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A chat with Tony Romo about Intel's True View (Q&A)

The former Dallas Cowboys quarterback and CBS Sports announcer talks at CES about ways technology can bring fans closer to the action.

Referencing the Alabama-Georgia game playing on a TV in front of us, Tony Romo discusses the different ways people could watch a game using True View tech.
James Martin/CNET

Tony Romo thinks immersive, 360-degree television will change the way you watch sports

Just before Intel's keynote CES presentation Monday at the Monte Carlo's Park Theater, I interviewed Romo -- a presenter at the event -- backstage about the chipmaker's True View technology.

True View, previously called FreeD, uses dozens of cameras pointed at a sports field to capture in-motion, 360-degree views of the action. Broadcasters can then use this data to show fans more unique angles for replays, as the NFL has done this season in 11 stadiums. Intel plans to use True View technology to let fans watch games live in virtual reality from whatever angle they want and to help filmmakers create new kinds of shots for movies.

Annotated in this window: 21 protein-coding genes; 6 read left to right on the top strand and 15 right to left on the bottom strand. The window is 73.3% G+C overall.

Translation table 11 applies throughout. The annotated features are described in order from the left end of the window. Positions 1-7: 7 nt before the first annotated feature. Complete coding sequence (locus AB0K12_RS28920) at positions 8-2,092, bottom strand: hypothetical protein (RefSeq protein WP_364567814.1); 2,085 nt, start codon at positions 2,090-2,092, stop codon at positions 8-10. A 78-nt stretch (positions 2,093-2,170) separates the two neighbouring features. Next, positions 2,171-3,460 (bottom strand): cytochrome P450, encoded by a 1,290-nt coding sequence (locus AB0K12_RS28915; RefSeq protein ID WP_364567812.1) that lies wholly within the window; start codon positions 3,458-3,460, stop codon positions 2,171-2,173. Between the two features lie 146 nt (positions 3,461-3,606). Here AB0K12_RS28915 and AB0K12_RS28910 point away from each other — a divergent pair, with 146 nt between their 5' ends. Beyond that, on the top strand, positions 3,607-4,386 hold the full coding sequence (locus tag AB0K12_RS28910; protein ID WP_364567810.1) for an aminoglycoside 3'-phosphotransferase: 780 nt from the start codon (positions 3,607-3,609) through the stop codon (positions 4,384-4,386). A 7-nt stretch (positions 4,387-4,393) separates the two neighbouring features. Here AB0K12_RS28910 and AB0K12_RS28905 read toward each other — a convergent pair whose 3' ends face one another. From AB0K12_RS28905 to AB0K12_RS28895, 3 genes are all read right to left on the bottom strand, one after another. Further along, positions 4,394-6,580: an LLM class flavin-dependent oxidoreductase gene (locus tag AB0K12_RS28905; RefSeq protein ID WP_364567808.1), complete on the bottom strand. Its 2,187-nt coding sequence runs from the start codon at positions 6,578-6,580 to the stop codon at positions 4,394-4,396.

Here's an edited version of the interview with Romo, the former Dallas Cowboys quarterback and now an NFL announcer for CBS Sports. (CBS also owns CNET.)

Q: What's it like being at CES?
Romo: It's fantastic, you can feel the energy of the week.

Tell me a bit about about Intel True View.
Romo: We've used it in our broadcast before. It's really unique in the fact that it's a 360-degree camera. They're doing it where you can almost be in the game. If you look at the teams out there right now [pointing to the College Football Playoff championship game playing on a TV in front of us] and you're far away, you can go right in and be that player. It almost looks like there's a camera on that player's head. Think about if you had a camera on the quarterback, right in his facemask, see what he's looking at. And this technology has the ability to do that. You can go right down and be that guy holding that football, see that snap, because of all these cameras around.

How close is it to the real thing for you?
Romo: It feels like you're out there. You'll feel the energy, the speed of the game. It's going to change the way you watch television. From a fan perspective, you're going to have an app and you're going to be able to sit here and be like, "Oh, I want to see that closer up." And you'll be able to zoom right in and see your favorite player, and on top of him, all of a sudden you're going to have fantasy stats, too.

But can too much technology and so many graphics overlaid on a screen be distracting for viewers?
Romo: Sometimes you can do too much, this isn't that. This right here, you don't need any [graphics] to do that.

One last question: I'm a big Philadelphia Eagles fan. Do you think they still have a chance in the playoffs?
Romo: The Eagles definitely have a chance. People are underselling them right now.

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